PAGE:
'Virtual headteacher' for young in care

STEVE DOWNES The exam attainment and wellbeing of hundreds of children in care in Norfolk and Cambridgeshire could be "transformed" by a radical scheme to give them their own "virtual" headteacher.

STEVE DOWNES

The exam attainment and wellbeing of hundreds of children in care in Norfolk and Cambridgeshire could be "transformed" by a radical scheme to give them their own "virtual" headteacher.

The two counties are among 11 areas chosen to pilot the scheme, which will see a senior education official appointed as head for the looked-after children all over the county.

The official, who could be a retired headteacher or current senior teacher with experience of supporting vulnerable children, will be responsible for improving educational achievement.

Norfolk is already a few steps ahead, having establish-ed the virtual school, set up a governing body and appointed Terry Cook as its head.

Mr Cook, head of school performance, organisation and inclusion at Norfolk County Council, said the money for the pilot project would enable the virtual school scheme to "move ahead swiftly".

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He said: "We hope it will impact on the achievement of looked-after children, improve their school attendance and help groups of children to access activities."

The successful bid comes a month after the EDP revealed a picture of poor exam results, high levels of substance misuse and criminal behaviour among Norfolk's 800-plus children in care.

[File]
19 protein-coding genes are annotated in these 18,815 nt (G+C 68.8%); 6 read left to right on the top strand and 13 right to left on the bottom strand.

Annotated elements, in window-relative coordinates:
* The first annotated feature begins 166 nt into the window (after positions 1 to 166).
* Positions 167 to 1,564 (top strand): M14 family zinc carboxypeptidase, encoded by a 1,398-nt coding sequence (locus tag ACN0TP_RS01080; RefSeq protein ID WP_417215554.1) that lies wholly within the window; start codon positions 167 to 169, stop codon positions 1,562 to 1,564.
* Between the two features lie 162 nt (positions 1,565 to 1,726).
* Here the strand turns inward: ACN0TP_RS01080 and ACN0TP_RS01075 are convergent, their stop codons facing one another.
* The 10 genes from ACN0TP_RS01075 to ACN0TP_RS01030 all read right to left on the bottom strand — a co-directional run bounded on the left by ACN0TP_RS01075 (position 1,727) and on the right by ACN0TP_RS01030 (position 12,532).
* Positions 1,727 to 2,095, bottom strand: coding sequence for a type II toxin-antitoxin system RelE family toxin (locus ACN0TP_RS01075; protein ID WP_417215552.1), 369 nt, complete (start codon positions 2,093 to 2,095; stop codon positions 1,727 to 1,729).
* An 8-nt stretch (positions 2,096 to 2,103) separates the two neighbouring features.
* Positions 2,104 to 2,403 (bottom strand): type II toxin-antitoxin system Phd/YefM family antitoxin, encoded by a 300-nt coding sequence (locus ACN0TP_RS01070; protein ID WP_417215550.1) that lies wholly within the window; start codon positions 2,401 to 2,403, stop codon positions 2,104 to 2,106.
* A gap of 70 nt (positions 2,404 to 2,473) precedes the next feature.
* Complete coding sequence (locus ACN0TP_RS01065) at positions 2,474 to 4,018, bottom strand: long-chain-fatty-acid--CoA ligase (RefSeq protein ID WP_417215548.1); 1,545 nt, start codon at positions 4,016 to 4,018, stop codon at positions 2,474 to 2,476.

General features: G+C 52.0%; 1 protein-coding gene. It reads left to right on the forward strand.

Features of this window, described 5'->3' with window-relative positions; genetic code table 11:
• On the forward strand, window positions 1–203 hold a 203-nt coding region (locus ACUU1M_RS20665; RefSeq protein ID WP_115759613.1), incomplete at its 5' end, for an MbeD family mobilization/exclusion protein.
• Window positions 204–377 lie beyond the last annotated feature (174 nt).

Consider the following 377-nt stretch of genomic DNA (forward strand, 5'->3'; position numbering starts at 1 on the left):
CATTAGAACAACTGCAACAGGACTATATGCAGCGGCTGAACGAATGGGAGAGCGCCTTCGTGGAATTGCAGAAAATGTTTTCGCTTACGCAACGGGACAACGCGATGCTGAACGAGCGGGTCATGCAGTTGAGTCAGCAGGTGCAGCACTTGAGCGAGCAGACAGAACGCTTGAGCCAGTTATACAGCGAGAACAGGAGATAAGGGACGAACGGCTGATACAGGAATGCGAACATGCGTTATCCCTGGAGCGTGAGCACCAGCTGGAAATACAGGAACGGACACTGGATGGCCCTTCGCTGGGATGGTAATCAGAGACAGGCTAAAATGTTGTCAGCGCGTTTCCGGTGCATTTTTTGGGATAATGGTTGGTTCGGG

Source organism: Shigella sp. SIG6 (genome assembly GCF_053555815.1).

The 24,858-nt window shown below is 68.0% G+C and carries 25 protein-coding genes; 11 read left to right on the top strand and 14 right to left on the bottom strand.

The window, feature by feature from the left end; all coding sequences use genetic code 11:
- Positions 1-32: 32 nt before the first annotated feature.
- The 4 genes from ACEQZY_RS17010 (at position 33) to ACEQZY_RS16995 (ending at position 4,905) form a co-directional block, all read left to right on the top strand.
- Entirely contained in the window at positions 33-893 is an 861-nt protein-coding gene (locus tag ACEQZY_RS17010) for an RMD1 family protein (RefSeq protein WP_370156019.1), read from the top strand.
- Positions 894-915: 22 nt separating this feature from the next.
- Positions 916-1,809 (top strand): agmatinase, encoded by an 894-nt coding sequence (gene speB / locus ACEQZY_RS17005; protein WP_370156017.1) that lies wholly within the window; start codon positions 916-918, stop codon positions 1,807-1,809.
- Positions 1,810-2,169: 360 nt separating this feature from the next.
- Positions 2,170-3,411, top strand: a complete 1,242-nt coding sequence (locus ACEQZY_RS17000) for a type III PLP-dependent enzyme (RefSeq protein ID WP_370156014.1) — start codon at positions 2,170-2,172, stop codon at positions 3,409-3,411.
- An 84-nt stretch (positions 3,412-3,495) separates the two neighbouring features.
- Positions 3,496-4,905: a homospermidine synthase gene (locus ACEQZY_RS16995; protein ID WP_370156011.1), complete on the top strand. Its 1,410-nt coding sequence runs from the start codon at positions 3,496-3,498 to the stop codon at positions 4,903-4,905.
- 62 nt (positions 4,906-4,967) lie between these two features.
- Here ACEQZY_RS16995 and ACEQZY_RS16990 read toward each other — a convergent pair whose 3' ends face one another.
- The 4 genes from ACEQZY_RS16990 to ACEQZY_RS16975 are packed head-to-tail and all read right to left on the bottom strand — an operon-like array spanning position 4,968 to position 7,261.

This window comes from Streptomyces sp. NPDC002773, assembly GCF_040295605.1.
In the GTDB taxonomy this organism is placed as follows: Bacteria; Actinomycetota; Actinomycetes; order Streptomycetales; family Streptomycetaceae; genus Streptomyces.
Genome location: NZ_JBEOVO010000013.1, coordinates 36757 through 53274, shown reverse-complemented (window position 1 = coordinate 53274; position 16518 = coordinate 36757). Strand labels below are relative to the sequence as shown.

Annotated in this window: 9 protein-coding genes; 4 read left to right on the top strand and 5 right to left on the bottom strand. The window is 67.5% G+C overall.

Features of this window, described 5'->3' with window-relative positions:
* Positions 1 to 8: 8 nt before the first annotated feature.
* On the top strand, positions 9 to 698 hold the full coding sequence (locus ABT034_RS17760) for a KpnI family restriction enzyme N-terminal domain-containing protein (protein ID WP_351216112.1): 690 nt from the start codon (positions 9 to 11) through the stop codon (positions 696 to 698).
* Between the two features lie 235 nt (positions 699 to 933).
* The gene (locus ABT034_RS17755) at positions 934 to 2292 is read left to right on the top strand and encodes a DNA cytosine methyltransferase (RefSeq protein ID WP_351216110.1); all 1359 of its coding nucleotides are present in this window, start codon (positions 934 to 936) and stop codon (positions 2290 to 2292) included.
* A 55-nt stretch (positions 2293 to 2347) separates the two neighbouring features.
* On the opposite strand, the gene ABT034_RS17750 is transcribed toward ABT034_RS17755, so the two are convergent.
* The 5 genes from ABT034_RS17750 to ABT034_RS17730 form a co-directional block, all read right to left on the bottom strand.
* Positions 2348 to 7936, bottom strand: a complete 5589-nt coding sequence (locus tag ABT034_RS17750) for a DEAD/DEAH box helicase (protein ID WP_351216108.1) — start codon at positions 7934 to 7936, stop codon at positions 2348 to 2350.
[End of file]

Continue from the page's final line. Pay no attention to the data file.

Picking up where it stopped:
Among the figures were:

11pc of children looked after for a year or more missed 25-plus school days in 2005-6;

11pc of 16-year-olds got the benchmark five A*-C GCSEs, compared with 55.4pc across the county;

Fifty children over 10, or 12pc of those in care, were cautioned for, or convicted of, criminal behaviour.

Education bosses will be hoping that the virtual headteacher will be able to improve those figures, and give children in care a brighter future.

The pilots, chosen by the Department for Education and Skills (DfES), will run in Bournemouth, Cambridge-shire, Dudley, Gateshead, Greenwich, Merton, Norfolk, Salford, Stockport, Walsall and Warwickshire for two years from September.

Each scheme will receive funding of about £72,000 in the first year, with money for the second to be confirmed with the rest of the 2008-11 comprehensive spending review projects later this year.

Rosalie Monbiot, Norfolk's cabinet member for children's services, said: "This is brilliant news for Norfolk's children in care.

"We are absolutely delighted that our bid to move this forward has been successful. Being a good corporate parent to children and young people in our care is a very high priority for us."

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